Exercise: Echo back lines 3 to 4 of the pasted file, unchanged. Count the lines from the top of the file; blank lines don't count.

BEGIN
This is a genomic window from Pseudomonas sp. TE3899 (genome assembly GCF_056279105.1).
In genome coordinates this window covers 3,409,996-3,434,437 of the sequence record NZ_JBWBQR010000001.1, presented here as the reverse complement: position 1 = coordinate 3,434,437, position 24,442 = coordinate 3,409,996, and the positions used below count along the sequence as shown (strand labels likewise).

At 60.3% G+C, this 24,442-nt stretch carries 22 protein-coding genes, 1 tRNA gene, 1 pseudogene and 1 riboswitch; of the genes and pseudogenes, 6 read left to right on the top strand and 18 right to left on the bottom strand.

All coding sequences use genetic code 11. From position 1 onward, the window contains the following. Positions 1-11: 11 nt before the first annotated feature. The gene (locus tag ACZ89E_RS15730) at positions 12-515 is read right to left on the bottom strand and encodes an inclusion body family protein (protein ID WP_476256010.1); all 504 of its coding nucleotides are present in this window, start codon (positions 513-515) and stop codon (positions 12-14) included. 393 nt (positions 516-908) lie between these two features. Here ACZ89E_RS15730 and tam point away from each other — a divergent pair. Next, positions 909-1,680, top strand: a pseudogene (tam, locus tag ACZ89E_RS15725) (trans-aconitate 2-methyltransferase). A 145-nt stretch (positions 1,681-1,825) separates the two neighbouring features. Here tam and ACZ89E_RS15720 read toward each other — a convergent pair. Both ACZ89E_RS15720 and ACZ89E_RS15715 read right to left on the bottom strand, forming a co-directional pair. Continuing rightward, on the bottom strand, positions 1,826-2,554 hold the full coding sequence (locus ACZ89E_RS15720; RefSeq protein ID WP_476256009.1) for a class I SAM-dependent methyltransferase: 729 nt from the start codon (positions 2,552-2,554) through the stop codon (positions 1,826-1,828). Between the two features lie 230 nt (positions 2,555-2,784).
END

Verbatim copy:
At 60.3% G+C, this 24,442-nt stretch carries 22 protein-coding genes, 1 tRNA gene, 1 pseudogene and 1 riboswitch; of the genes and pseudogenes, 6 read left to right on the top strand and 18 right to left on the bottom strand.

All coding sequences use genetic code 11. From position 1 onward, the window contains the following. Positions 1-11: 11 nt before the first annotated feature. The gene (locus tag ACZ89E_RS15730) at positions 12-515 is read right to left on the bottom strand and encodes an inclusion body family protein (protein ID WP_476256010.1); all 504 of its coding nucleotides are present in this window, start codon (positions 513-515) and stop codon (positions 12-14) included. 393 nt (positions 516-908) lie between these two features. Here ACZ89E_RS15730 and tam point away from each other — a divergent pair. Next, positions 909-1,680, top strand: a pseudogene (tam, locus tag ACZ89E_RS15725) (trans-aconitate 2-methyltransferase). A 145-nt stretch (positions 1,681-1,825) separates the two neighbouring features. Here tam and ACZ89E_RS15720 read toward each other — a convergent pair. Both ACZ89E_RS15720 and ACZ89E_RS15715 read right to left on the bottom strand, forming a co-directional pair. Continuing rightward, on the bottom strand, positions 1,826-2,554 hold the full coding sequence (locus ACZ89E_RS15720; RefSeq protein ID WP_476256009.1) for a class I SAM-dependent methyltransferase: 729 nt from the start codon (positions 2,552-2,554) through the stop codon (positions 1,826-1,828). Between the two features lie 230 nt (positions 2,555-2,784).